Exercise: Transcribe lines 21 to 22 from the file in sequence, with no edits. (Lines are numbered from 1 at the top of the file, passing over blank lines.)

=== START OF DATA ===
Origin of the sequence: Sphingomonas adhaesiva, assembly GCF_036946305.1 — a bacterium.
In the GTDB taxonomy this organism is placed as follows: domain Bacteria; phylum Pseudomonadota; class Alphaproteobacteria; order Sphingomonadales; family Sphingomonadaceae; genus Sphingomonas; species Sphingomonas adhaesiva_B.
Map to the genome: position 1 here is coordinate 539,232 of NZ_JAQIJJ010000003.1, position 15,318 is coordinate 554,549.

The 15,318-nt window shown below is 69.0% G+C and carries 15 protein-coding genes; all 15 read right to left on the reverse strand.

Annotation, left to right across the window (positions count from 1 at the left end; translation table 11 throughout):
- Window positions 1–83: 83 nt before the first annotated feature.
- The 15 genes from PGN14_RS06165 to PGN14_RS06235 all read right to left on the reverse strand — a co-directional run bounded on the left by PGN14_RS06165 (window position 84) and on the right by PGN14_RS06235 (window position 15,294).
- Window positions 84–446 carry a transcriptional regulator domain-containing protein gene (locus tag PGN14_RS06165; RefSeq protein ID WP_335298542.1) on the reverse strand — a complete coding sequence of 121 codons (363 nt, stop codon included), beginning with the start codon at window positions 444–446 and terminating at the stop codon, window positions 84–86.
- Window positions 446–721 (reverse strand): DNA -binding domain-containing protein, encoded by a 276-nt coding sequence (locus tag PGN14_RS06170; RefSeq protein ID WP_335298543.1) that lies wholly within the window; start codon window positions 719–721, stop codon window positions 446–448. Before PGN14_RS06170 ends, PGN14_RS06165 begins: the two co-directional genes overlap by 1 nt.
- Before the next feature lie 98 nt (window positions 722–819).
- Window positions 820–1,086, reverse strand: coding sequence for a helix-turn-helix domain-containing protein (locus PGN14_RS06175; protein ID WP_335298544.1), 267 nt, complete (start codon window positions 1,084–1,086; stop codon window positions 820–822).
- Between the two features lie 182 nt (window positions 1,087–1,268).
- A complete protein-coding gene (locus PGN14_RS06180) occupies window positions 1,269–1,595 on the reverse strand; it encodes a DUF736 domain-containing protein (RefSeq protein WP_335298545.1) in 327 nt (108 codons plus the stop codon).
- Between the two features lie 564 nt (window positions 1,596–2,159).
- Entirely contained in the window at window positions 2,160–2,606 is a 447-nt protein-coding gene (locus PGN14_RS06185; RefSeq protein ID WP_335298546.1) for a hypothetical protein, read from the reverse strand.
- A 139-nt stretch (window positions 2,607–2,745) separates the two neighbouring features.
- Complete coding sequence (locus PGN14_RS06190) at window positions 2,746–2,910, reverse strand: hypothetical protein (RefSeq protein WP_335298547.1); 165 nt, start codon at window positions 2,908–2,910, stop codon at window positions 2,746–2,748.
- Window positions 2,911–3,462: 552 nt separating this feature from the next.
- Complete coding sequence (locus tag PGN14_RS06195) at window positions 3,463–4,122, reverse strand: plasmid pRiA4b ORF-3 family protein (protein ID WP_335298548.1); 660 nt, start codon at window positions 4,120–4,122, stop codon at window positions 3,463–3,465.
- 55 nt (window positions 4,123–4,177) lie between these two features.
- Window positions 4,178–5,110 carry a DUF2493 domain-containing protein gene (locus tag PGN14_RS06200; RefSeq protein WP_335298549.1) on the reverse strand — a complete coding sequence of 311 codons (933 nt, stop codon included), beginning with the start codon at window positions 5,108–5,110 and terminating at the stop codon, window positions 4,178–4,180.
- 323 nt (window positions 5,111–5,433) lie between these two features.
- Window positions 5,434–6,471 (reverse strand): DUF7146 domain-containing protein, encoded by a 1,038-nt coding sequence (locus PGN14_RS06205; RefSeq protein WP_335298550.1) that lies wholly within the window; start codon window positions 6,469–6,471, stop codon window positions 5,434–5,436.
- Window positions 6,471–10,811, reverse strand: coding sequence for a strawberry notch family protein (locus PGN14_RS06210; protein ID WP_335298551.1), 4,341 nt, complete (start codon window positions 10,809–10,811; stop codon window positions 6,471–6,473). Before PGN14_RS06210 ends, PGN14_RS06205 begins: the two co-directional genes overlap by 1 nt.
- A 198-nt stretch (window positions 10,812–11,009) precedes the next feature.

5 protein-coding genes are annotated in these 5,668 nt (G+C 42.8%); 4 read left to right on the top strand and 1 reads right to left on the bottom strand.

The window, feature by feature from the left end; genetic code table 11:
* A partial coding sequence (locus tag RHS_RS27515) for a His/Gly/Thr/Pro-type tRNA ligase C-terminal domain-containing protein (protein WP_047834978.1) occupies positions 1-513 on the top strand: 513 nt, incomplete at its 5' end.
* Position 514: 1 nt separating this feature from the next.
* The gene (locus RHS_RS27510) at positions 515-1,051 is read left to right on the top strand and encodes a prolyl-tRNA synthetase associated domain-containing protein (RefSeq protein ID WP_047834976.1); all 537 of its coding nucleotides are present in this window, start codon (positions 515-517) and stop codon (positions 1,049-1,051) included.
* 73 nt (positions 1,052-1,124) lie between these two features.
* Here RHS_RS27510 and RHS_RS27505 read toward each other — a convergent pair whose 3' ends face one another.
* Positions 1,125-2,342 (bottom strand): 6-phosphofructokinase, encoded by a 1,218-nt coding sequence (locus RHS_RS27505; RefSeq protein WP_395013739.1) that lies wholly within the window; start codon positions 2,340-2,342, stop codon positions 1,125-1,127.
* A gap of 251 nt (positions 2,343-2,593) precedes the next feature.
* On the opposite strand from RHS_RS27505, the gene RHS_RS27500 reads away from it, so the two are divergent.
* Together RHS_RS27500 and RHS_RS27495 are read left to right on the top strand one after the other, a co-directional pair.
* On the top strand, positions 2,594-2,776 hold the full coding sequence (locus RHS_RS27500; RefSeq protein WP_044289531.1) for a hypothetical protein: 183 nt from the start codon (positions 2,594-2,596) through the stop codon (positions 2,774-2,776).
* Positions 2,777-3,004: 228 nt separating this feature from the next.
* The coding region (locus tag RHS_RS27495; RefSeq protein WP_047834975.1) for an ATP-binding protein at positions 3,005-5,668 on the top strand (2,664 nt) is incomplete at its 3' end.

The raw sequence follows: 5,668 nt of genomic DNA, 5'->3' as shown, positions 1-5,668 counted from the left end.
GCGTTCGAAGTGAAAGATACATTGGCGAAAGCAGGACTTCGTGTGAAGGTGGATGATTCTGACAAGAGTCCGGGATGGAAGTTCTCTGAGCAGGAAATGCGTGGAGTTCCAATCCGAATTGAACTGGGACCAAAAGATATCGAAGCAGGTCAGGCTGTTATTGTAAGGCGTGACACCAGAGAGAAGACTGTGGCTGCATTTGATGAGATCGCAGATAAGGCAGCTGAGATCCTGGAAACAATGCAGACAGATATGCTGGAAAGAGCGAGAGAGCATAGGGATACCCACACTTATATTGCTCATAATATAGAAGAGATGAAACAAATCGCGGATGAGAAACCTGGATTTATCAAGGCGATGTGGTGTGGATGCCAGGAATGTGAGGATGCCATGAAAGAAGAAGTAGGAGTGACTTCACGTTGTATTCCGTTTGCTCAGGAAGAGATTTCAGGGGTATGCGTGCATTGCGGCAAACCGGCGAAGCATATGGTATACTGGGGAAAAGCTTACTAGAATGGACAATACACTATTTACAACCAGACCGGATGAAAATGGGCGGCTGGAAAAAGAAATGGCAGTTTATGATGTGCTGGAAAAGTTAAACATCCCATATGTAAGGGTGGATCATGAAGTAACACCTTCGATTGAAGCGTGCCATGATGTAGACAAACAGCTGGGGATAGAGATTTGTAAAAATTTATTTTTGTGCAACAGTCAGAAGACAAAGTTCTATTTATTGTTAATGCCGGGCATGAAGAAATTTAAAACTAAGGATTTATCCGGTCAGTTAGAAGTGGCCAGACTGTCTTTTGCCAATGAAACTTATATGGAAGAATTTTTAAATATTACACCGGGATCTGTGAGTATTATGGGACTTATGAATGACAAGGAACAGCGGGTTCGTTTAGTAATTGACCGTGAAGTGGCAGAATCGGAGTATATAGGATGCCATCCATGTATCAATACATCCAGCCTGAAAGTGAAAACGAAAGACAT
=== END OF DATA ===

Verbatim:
- Window positions 4,178–5,110 carry a DUF2493 domain-containing protein gene (locus tag PGN14_RS06200; RefSeq protein WP_335298549.1) on the reverse strand — a complete coding sequence of 311 codons (933 nt, stop codon included), beginning with the start codon at window positions 5,108–5,110 and terminating at the stop codon, window positions 4,178–4,180.
- 323 nt (window positions 5,111–5,433) lie between these two features.